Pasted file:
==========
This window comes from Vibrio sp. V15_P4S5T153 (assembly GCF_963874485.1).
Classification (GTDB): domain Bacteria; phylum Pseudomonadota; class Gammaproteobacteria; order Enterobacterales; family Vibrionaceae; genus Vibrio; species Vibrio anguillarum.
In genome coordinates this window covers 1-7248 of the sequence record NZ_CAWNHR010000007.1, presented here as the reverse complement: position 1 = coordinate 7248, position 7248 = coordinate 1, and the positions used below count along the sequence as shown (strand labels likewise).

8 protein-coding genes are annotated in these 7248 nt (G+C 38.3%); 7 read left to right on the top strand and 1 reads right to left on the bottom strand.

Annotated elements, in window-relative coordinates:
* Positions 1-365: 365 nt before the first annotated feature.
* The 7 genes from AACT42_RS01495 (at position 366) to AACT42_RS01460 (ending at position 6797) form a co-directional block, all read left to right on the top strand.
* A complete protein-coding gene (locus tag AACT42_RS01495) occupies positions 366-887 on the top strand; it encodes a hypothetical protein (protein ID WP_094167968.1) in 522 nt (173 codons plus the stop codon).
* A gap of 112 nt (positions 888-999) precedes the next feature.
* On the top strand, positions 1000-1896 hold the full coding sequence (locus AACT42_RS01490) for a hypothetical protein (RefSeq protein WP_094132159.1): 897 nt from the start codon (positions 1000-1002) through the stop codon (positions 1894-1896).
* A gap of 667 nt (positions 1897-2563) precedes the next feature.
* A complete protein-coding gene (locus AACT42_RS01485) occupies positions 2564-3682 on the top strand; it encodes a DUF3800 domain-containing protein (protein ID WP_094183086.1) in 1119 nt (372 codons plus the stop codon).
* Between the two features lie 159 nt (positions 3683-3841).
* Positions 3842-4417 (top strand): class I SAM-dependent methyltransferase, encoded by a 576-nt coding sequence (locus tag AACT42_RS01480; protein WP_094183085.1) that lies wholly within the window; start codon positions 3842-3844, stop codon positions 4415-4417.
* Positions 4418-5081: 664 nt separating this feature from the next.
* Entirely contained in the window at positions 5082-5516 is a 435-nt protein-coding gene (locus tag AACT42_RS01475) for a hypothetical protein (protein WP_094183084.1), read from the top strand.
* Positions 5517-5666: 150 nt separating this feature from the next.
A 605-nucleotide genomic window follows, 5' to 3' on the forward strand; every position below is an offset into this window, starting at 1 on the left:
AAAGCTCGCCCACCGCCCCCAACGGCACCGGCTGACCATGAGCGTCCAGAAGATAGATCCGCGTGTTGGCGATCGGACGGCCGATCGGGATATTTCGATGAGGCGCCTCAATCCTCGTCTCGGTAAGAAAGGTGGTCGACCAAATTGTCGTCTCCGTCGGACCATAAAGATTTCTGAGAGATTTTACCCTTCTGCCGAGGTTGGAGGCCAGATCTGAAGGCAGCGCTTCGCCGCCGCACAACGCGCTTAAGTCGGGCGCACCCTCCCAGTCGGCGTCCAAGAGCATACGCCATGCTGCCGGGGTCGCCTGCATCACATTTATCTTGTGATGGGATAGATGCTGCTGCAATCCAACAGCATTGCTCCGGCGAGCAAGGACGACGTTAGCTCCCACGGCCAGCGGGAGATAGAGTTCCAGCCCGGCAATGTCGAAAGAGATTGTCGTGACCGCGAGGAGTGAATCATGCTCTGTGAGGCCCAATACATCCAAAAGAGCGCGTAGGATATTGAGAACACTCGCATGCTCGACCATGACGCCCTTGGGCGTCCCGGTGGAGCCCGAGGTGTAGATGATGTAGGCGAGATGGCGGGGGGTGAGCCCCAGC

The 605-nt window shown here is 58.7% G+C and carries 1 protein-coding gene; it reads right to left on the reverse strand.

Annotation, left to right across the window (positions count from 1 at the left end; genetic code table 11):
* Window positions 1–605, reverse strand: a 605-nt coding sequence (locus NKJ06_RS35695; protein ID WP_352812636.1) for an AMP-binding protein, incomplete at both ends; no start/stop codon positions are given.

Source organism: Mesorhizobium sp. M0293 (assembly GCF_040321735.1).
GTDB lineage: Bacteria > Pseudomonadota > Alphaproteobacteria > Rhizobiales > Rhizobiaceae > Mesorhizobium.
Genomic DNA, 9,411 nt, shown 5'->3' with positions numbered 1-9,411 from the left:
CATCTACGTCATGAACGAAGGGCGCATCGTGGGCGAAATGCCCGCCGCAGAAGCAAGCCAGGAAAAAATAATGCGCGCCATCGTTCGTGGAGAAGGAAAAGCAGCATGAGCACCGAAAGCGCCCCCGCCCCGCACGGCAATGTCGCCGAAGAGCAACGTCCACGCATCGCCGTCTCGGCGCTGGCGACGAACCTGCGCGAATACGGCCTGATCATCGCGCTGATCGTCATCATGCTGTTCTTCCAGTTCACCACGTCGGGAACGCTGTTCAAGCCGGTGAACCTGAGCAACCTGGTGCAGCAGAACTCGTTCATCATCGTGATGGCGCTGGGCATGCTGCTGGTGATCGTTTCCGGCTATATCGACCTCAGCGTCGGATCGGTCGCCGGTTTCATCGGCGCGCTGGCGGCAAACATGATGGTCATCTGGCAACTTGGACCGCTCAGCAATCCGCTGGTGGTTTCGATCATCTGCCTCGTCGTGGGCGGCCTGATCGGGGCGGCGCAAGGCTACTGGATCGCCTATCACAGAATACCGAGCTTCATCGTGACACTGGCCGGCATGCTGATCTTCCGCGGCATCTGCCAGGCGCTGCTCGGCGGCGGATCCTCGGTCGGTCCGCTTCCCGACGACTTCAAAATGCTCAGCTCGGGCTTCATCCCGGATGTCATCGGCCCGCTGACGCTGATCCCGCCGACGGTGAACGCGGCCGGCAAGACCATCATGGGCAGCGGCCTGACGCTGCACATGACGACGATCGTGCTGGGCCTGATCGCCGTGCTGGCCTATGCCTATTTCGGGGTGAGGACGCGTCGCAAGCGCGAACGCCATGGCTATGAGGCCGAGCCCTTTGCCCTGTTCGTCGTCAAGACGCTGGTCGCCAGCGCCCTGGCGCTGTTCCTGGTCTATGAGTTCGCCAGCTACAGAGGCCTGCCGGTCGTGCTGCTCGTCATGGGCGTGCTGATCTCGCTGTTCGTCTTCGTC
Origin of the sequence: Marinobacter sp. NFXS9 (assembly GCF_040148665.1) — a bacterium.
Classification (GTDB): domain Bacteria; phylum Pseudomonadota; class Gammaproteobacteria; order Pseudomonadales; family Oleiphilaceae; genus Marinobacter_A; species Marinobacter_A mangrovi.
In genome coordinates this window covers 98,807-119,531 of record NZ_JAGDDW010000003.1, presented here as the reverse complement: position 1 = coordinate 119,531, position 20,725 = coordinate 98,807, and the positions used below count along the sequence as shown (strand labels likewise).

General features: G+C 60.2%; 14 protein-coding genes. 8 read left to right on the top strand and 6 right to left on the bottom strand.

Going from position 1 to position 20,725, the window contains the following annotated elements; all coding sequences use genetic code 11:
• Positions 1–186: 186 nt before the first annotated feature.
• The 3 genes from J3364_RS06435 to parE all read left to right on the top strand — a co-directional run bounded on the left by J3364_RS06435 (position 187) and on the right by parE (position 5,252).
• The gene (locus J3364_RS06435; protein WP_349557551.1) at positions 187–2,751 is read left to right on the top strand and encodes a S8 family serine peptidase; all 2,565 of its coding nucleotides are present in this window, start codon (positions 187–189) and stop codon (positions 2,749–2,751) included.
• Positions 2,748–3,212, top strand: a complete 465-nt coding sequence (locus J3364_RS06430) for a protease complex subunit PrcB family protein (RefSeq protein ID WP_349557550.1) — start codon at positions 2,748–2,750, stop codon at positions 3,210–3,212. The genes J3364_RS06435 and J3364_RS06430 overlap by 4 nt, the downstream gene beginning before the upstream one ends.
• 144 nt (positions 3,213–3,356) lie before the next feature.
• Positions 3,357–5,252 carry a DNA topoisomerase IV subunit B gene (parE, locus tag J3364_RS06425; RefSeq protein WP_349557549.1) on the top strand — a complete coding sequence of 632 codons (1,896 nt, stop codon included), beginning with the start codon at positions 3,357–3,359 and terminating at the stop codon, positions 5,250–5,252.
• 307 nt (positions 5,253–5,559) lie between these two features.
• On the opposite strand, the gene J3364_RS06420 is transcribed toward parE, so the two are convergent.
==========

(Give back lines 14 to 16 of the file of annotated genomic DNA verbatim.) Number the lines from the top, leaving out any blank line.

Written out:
* Positions 3842-4417 (top strand): class I SAM-dependent methyltransferase, encoded by a 576-nt coding sequence (locus tag AACT42_RS01480; protein WP_094183085.1) that lies wholly within the window; start codon positions 3842-3844, stop codon positions 4415-4417.
* Positions 4418-5081: 664 nt separating this feature from the next.
* Entirely contained in the window at positions 5082-5516 is a 435-nt protein-coding gene (locus tag AACT42_RS01475) for a hypothetical protein (protein WP_094183084.1), read from the top strand.